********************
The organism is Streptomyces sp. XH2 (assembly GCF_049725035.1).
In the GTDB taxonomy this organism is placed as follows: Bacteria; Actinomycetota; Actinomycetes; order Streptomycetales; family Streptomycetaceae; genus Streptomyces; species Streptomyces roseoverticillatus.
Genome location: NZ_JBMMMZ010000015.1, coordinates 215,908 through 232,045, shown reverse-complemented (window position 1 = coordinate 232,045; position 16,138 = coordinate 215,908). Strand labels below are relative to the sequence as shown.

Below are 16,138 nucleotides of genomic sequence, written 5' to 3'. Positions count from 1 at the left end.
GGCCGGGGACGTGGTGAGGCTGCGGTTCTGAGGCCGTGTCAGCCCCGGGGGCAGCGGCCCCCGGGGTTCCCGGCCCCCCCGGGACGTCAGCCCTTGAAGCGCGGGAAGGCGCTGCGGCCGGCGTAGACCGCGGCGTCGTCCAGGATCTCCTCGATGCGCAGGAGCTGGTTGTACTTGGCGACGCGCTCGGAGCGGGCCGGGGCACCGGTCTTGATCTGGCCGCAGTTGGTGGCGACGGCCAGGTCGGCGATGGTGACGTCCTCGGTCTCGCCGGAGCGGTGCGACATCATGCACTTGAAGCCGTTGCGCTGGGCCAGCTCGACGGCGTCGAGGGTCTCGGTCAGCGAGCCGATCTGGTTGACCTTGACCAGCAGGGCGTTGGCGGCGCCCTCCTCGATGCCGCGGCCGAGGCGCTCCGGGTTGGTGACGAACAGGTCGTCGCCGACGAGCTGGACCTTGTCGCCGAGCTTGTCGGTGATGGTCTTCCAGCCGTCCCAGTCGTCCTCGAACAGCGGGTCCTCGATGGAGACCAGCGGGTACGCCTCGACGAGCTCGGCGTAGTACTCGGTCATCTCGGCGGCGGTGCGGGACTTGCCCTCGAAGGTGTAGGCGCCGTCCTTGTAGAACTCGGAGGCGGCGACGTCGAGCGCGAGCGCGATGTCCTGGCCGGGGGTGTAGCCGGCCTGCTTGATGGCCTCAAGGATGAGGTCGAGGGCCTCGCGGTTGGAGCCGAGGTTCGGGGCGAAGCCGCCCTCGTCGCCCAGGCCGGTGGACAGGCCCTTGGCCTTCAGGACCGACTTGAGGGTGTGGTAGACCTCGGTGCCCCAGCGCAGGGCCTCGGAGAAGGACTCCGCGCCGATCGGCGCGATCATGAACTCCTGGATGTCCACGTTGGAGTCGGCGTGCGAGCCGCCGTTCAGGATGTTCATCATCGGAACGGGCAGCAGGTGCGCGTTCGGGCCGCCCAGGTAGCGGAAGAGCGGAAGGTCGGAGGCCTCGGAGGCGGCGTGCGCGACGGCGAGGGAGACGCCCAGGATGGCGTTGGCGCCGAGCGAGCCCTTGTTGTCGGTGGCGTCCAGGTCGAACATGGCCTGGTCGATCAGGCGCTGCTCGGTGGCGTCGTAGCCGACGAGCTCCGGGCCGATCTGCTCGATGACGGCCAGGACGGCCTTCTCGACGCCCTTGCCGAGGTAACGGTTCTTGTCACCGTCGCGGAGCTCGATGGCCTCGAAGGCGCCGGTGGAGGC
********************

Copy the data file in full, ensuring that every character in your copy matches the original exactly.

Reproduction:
The organism is Streptomyces sp. XH2 (assembly GCF_049725035.1).
In the GTDB taxonomy this organism is placed as follows: Bacteria; Actinomycetota; Actinomycetes; order Streptomycetales; family Streptomycetaceae; genus Streptomyces; species Streptomyces roseoverticillatus.
Genome location: NZ_JBMMMZ010000015.1, coordinates 215,908 through 232,045, shown reverse-complemented (window position 1 = coordinate 232,045; position 16,138 = coordinate 215,908). Strand labels below are relative to the sequence as shown.

Below are 16,138 nucleotides of genomic sequence, written 5' to 3'. Positions count from 1 at the left end.
GGCCGGGGACGTGGTGAGGCTGCGGTTCTGAGGCCGTGTCAGCCCCGGGGGCAGCGGCCCCCGGGGTTCCCGGCCCCCCCGGGACGTCAGCCCTTGAAGCGCGGGAAGGCGCTGCGGCCGGCGTAGACCGCGGCGTCGTCCAGGATCTCCTCGATGCGCAGGAGCTGGTTGTACTTGGCGACGCGCTCGGAGCGGGCCGGGGCACCGGTCTTGATCTGGCCGCAGTTGGTGGCGACGGCCAGGTCGGCGATGGTGACGTCCTCGGTCTCGCCGGAGCGGTGCGACATCATGCACTTGAAGCCGTTGCGCTGGGCCAGCTCGACGGCGTCGAGGGTCTCGGTCAGCGAGCCGATCTGGTTGACCTTGACCAGCAGGGCGTTGGCGGCGCCCTCCTCGATGCCGCGGCCGAGGCGCTCCGGGTTGGTGACGAACAGGTCGTCGCCGACGAGCTGGACCTTGTCGCCGAGCTTGTCGGTGATGGTCTTCCAGCCGTCCCAGTCGTCCTCGAACAGCGGGTCCTCGATGGAGACCAGCGGGTACGCCTCGACGAGCTCGGCGTAGTACTCGGTCATCTCGGCGGCGGTGCGGGACTTGCCCTCGAAGGTGTAGGCGCCGTCCTTGTAGAACTCGGAGGCGGCGACGTCGAGCGCGAGCGCGATGTCCTGGCCGGGGGTGTAGCCGGCCTGCTTGATGGCCTCAAGGATGAGGTCGAGGGCCTCGCGGTTGGAGCCGAGGTTCGGGGCGAAGCCGCCCTCGTCGCCCAGGCCGGTGGACAGGCCCTTGGCCTTCAGGACCGACTTGAGGGTGTGGTAGACCTCGGTGCCCCAGCGCAGGGCCTCGGAGAAGGACTCCGCGCCGATCGGCGCGATCATGAACTCCTGGATGTCCACGTTGGAGTCGGCGTGCGAGCCGCCGTTCAGGATGTTCATCATCGGAACGGGCAGCAGGTGCGCGTTCGGGCCGCCCAGGTAGCGGAAGAGCGGAAGGTCGGAGGCCTCGGAGGCGGCGTGCGCGACGGCGAGGGAGACGCCCAGGATGGCGTTGGCGCCGAGCGAGCCCTTGTTGTCGGTGGCGTCCAGGTCGAACATGGCCTGGTCGATCAGGCGCTGCTCGGTGGCGTCGTAGCCGACGAGCTCCGGGCCGATCTGCTCGATGACGGCCAGGACGGCCTTCTCGACGCCCTTGCCGAGGTAACGGTTCTTGTCACCGTCGCGGAGCTCGATGGCCTCGAAGGCGCCGGTGGAGGC